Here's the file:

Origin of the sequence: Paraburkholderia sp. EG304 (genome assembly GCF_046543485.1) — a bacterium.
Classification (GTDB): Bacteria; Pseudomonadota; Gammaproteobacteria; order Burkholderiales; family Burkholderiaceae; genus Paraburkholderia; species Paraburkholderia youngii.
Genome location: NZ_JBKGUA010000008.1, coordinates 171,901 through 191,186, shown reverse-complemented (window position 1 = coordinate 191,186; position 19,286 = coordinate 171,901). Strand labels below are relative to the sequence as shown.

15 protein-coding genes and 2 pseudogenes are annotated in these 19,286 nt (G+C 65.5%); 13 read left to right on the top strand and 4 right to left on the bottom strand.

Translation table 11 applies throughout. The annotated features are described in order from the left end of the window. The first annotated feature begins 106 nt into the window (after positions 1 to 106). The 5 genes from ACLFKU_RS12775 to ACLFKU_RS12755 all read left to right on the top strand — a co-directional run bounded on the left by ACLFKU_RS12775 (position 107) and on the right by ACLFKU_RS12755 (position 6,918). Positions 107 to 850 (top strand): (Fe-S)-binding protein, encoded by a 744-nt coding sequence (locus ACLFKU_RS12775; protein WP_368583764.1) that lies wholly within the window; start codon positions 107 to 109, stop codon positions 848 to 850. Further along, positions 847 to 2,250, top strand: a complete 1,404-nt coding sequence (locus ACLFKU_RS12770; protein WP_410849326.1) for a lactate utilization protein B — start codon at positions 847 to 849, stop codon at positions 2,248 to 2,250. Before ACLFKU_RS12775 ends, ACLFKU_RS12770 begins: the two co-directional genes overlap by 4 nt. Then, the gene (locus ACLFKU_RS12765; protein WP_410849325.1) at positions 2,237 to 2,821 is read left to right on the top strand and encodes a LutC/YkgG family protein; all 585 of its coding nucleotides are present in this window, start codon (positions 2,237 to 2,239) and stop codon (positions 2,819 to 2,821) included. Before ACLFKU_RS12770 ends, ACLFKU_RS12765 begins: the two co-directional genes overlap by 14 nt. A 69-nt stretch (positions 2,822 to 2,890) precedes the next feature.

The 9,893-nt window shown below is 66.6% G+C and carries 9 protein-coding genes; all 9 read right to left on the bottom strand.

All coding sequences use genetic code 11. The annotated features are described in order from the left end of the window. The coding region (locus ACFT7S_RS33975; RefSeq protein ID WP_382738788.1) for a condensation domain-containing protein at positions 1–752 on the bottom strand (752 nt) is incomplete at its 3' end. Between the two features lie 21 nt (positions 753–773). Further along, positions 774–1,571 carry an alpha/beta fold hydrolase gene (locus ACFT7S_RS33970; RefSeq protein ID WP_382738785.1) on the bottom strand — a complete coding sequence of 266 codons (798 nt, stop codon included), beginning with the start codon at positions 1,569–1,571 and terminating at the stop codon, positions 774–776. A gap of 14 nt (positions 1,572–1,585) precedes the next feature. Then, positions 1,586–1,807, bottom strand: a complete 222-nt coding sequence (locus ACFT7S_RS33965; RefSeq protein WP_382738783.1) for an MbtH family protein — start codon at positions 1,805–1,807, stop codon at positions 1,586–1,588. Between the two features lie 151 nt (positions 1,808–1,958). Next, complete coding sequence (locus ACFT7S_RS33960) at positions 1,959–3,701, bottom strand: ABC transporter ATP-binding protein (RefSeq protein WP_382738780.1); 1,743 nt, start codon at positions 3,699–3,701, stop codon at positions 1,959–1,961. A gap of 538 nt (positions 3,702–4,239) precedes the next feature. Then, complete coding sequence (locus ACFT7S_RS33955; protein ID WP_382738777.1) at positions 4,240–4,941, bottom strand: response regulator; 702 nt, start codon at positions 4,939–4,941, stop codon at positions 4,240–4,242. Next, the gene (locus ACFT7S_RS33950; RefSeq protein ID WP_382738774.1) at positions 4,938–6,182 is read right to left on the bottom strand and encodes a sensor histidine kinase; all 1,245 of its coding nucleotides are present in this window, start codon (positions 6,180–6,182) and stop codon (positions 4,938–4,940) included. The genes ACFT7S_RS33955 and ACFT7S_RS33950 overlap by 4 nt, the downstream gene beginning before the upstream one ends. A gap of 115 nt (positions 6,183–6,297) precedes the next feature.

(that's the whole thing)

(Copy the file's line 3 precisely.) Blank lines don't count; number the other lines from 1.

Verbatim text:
Genome location: NZ_JBKGUA010000008.1, coordinates 171,901 through 191,186, shown reverse-complemented (window position 1 = coordinate 191,186; position 19,286 = coordinate 171,901). Strand labels below are relative to the sequence as shown.